Does Being Able To Multi-Task Always Lead To Success?

In this hectic world that preaches how we must multi-task if we are to get a lot accomplished in a small amount of time, it's best to start by doing nothing. Yes, nothing. To achieve a lot, we must begin with quiet and stillness. Why? Because we have to be sure we are going to do the right thing which requires planning. It's easy to look busy; but it's important we aren't just doing figure eights, doing a lot but accomplishing little.

In Dave Allen's national bestseller, Getting Things Done: The Art of Stress-Free Productivity, he explains how he has spent a lot of time looking "for answers to the questions of what to do, when to do it, and how to do it." How about you? How much time do you spend planning? So often we end up answering the call of many urgent matters allowing important matters undone. There's a big difference between what's urgent and what's important. How do we get more done on what's important in life? The answer is better planning. A minute ago, I mentioned how the world preaches to us how important it is to multi-task. At times, yes we need to multi-task. But often when we are doing many things our focus becomes blurred, concentration wanes and we don't do our best job on any one activity. The greater the number of tasks we work on at the same time the greater our focus diminishes, and the better chance we have of not finishing what's important to us. Our primary tasks suffer. Planning ahead can make a difference.

If our main goal is complex, the more important it is that we bring our entire concentration to bear on what we are doing. One possibility we can plan for is to inform others we are not to be interrupted during a certain period of time. What we're doing is very important and we need to really focus on it so we can do a great job and get the project finished.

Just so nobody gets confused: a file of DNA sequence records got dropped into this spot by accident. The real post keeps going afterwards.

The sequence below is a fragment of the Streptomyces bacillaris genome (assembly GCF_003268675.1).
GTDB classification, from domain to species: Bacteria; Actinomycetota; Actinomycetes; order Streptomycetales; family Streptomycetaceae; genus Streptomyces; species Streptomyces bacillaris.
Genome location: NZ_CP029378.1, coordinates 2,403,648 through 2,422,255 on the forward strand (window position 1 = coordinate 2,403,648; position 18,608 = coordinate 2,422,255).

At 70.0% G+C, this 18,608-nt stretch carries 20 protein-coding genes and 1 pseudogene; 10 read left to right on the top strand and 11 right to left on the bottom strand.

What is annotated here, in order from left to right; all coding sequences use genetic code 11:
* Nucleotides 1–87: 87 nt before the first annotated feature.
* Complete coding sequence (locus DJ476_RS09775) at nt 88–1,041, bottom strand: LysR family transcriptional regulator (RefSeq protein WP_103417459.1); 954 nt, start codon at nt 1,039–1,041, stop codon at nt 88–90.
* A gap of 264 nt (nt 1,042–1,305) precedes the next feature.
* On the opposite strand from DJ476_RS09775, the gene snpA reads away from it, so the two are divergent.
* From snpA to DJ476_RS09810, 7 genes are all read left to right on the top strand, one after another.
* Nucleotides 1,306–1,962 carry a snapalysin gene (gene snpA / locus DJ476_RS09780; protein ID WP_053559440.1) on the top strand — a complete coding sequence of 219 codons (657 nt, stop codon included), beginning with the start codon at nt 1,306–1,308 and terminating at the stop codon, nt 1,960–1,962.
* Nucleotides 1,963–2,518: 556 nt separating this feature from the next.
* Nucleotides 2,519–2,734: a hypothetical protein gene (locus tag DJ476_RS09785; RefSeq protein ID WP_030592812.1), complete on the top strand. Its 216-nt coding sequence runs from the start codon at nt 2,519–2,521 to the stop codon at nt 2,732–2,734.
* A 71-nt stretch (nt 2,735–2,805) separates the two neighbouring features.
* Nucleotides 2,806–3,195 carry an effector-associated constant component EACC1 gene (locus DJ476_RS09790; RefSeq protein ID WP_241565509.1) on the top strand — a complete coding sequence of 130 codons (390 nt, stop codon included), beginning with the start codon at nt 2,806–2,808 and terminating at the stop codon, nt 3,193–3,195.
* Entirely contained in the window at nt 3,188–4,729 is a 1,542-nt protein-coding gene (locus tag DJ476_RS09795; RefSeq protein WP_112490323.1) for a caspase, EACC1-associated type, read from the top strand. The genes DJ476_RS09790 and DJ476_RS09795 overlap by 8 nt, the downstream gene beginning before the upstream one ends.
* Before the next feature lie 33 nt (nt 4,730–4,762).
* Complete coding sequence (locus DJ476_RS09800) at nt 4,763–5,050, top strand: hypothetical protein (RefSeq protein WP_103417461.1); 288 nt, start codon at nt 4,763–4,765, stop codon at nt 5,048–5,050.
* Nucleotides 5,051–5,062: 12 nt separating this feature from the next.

Perhaps, as we are planning, we might also see we're allowing far too little time for important matters. We can't kid ourselves here. It doesn't serve us well to pack so much into a time frame that we have no chance of finishing the task. Time works against us if we take on more than we can reasonable do.

What I'm saying here is that there are times when we must be single-minded to reach our full potential. This single-mindedness allows us to stay centered when working on our main task. We will work better because we won't have the stress of trying to do two things at once, causing us to lose our focus on both. Yes, there are times when we have no choice. We have to multi-task. But with better planning those occasions will happen less often and we will accomplish far more.

One important time to be single-minded is... when we are planning. So don't have the television on, the radio on, or hold conversations with others while you plan your day. Stay focused, plan well and you will accomplish far more.


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